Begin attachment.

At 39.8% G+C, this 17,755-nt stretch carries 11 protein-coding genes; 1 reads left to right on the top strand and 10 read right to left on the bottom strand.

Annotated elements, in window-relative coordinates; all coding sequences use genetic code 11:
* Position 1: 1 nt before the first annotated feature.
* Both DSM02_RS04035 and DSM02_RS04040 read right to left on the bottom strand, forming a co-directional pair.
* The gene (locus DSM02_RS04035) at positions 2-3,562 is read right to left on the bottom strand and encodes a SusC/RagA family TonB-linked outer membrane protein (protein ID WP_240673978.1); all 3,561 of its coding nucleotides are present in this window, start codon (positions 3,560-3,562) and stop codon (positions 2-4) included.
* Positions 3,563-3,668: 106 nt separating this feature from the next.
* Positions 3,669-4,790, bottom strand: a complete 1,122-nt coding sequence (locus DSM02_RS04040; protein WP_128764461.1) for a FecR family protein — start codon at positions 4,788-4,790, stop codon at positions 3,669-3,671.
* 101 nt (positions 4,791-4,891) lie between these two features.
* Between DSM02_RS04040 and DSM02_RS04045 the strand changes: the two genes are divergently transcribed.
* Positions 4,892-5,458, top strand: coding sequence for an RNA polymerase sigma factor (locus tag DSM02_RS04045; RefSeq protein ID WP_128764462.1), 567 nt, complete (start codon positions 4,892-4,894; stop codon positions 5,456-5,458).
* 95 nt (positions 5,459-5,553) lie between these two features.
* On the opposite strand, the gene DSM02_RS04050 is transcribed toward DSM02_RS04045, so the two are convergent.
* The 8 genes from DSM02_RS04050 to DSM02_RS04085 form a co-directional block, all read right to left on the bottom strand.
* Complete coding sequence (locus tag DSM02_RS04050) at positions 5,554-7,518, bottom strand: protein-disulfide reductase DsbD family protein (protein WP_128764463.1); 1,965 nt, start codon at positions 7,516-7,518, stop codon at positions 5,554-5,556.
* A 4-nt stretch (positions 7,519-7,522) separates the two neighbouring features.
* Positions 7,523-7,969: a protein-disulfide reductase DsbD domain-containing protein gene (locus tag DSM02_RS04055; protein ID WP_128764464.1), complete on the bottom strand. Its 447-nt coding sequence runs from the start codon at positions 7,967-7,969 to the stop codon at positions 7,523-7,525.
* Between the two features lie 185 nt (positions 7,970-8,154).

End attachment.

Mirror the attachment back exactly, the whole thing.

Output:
At 39.8% G+C, this 17,755-nt stretch carries 11 protein-coding genes; 1 reads left to right on the top strand and 10 read right to left on the bottom strand.

Annotated elements, in window-relative coordinates; all coding sequences use genetic code 11:
* Position 1: 1 nt before the first annotated feature.
* Both DSM02_RS04035 and DSM02_RS04040 read right to left on the bottom strand, forming a co-directional pair.
* The gene (locus DSM02_RS04035) at positions 2-3,562 is read right to left on the bottom strand and encodes a SusC/RagA family TonB-linked outer membrane protein (protein ID WP_240673978.1); all 3,561 of its coding nucleotides are present in this window, start codon (positions 3,560-3,562) and stop codon (positions 2-4) included.
* Positions 3,563-3,668: 106 nt separating this feature from the next.
* Positions 3,669-4,790, bottom strand: a complete 1,122-nt coding sequence (locus DSM02_RS04040; protein WP_128764461.1) for a FecR family protein — start codon at positions 4,788-4,790, stop codon at positions 3,669-3,671.
* 101 nt (positions 4,791-4,891) lie between these two features.
* Between DSM02_RS04040 and DSM02_RS04045 the strand changes: the two genes are divergently transcribed.
* Positions 4,892-5,458, top strand: coding sequence for an RNA polymerase sigma factor (locus tag DSM02_RS04045; RefSeq protein ID WP_128764462.1), 567 nt, complete (start codon positions 4,892-4,894; stop codon positions 5,456-5,458).
* 95 nt (positions 5,459-5,553) lie between these two features.
* On the opposite strand, the gene DSM02_RS04050 is transcribed toward DSM02_RS04045, so the two are convergent.
* The 8 genes from DSM02_RS04050 to DSM02_RS04085 form a co-directional block, all read right to left on the bottom strand.
* Complete coding sequence (locus tag DSM02_RS04050) at positions 5,554-7,518, bottom strand: protein-disulfide reductase DsbD family protein (protein WP_128764463.1); 1,965 nt, start codon at positions 7,516-7,518, stop codon at positions 5,554-5,556.
* A 4-nt stretch (positions 7,519-7,522) separates the two neighbouring features.
* Positions 7,523-7,969: a protein-disulfide reductase DsbD domain-containing protein gene (locus tag DSM02_RS04055; protein ID WP_128764464.1), complete on the bottom strand. Its 447-nt coding sequence runs from the start codon at positions 7,967-7,969 to the stop codon at positions 7,523-7,525.
* Between the two features lie 185 nt (positions 7,970-8,154).